When the FDA last week approved Merck’s cancer drug pembrolizuamb (Keytruda) for tumors with a specific genetic signature, regardless of what body part they originated in, it was a watershed moment for oncology and a victory for the concept of precision medicine.
But Merck isn’t alone; others are following suit with similar plans, and their progress is worth watching. One of the closest to the finish line is a four-year-old company named Loxo Oncology. Cancer experts believe that the data the company is presenting this morning at the American Society of Clinical Oncology not only demonstrate the potential of one promising new drug, but also represent another step forward for targeted cancer drugs as a class, which could in turn spur broader adoption of cancer genetic tests.
“We’re at a time where we’re realizing the potential of personalized medicine,” says Sumanta Pal, a medical oncologist at City of Hope in Duarte, CA, who isn’t associated with Merck or Loxo. “I truly feel that the data that’s emerged [from Merck and Loxo] are really going to drive increased utilization of genomic testing, and in many cases, I think that’s entirely appropriate.”
Loxo (NASDAQ: LOXO), of Stamford, CT, and South San Francisco, CA, reports this morning that 78 percent of the 55 total patients in three separate clinical trials of its drug, larotrectinib, have responded to treatment, meaning their tumors at least partially shrunk.
What makes those numbers particularly significant is Loxo enrolled patients with 17 different types of cancer—among them kidney, bladder, stomach, and lung—and found consistent results, according to CEO Josh Bilenker. These studies, called “basket” trials, took on patients with different cancers that share one important commonality: a genetic alteration known as a TRK fusion that Loxo’s drug is designed to target. The abnormality is present in 0.5 percent to 1 percent of solid tumors, he says.
“Simply put, larotrectinib is highly effective in patients with TRK fusions regardless of cancer type, and that’s a statement that really until recently we haven’t been able to make about any cancer therapy,” says David Hyman, a medical oncologist at Memorial Sloan Kettering Cancer Center and the principal investigator in the trials.
The most common side effects seen were dizziness, nausea, and fatigue. Though seven patients had their dose lowered because of side effects, none stopped treatment, which Hyman called “incredibly unusual” for a cancer drug trial.
The idea of targeted cancer therapies isn’t new. Drugs like imatinib (Gleevec), trastuzumab (Herceptin), vemurafenib (Zelboraf), and crizotinib (Xalkori) were approved many years ago for patients who have a particular type of cancer—lung cancer for crizotinib, for instance—and test positive for a specific molecular marker, like a genetic mutation or overexpression of a particular protein.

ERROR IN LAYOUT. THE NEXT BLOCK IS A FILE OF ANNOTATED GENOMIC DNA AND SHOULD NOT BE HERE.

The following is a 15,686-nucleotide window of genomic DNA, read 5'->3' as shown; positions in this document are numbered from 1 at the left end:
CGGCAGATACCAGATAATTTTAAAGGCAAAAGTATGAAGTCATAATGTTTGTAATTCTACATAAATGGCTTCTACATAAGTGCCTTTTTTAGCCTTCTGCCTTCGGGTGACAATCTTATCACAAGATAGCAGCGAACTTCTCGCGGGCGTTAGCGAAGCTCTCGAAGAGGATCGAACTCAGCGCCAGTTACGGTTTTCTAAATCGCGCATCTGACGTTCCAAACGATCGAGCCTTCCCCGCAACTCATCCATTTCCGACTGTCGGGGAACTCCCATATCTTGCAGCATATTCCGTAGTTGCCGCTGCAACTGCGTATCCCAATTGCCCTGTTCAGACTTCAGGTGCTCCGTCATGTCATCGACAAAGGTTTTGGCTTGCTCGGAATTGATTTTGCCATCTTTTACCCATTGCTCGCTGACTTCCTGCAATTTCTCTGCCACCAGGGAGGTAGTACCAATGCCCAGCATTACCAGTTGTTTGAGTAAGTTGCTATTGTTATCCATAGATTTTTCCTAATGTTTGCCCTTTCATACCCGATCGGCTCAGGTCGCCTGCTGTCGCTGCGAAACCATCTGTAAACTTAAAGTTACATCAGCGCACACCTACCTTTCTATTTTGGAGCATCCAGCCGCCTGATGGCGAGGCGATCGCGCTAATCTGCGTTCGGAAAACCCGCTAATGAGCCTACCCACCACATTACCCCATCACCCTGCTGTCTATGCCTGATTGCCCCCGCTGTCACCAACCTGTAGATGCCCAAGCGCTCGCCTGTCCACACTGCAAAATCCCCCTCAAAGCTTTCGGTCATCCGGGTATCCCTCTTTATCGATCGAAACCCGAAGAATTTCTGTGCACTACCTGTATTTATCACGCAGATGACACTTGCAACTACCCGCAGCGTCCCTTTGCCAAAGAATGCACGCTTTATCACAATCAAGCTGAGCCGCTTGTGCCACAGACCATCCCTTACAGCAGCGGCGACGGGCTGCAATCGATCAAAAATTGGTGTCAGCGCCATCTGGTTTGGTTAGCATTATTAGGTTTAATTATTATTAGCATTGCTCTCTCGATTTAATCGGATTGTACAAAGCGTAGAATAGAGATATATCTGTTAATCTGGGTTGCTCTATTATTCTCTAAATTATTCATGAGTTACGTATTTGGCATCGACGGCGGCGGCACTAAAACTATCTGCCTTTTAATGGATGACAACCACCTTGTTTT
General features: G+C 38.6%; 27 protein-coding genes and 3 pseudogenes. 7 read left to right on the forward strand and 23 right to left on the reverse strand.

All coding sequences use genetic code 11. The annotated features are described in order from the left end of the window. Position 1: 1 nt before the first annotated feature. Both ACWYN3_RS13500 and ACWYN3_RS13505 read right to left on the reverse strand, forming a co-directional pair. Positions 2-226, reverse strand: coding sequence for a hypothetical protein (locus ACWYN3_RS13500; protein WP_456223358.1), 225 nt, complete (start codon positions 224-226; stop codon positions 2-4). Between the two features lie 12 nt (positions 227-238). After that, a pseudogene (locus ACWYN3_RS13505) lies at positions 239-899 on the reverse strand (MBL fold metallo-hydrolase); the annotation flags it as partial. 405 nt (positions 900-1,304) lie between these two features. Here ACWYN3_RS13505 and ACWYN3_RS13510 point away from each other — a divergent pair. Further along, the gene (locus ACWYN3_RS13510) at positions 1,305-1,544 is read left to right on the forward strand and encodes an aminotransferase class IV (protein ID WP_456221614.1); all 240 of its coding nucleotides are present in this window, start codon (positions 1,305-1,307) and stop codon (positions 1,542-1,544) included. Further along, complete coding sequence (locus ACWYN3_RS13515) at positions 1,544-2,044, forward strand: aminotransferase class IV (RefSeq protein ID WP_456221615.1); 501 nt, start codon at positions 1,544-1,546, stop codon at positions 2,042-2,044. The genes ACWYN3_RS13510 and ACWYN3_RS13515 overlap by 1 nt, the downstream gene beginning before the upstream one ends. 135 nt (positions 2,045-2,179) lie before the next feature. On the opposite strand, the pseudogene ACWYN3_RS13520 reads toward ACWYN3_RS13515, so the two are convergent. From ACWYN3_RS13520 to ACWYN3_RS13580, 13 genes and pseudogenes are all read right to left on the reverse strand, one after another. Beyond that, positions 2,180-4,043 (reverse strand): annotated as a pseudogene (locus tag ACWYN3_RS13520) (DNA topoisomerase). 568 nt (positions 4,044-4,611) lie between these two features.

These drugs have made it common practice for, say, melanoma patients to get tested for a BRAF mutation (the target of vemurafenib), or breast cancer patients to be tested for expression of the HER2 protein (trastuzumab), and were thus important steps forward for targeted cancer medicines. Now better, cheaper sequencing technologies, more insight into tumor genetics, and creative clinical trial designs are leading to more efforts to try to see if these and other molecular signatures can impact many cancers, not just a few.
In 2015, for example, researchers conducted a basket study of the melanoma drug vemurafenib in a variety of cancers. Earlier this year, Hyman was an investigator in a basket trial testing the experimental Puma Biotechnology (NASDAQ: PUMA) drug neratinib, which is currently under an FDA review for HER2-positive breast cancer patients. Both studies produced mixed results, but there are others ongoing, like the 30-arm NCI-Match trial that began in 2015 that includes patients with lymphomas, solid tumors, and myelomas. And like Loxo, San Diego, CA-based Ignyta (NASDAQ: RXDX) is aiming for a tissue-agnostic approval of a drug, entrectinib, though its drug targets both TRK fusions and other mutations.
“If the biology supports a tumor-agnostic approach,” says Hyman, “then I think you’re going to be seeing more and more companies and investigators that are willing to take that risk and actually engage in this newer paradigm of drug development.”
Based on the data it already has in hand, Loxo aims to … Next Page »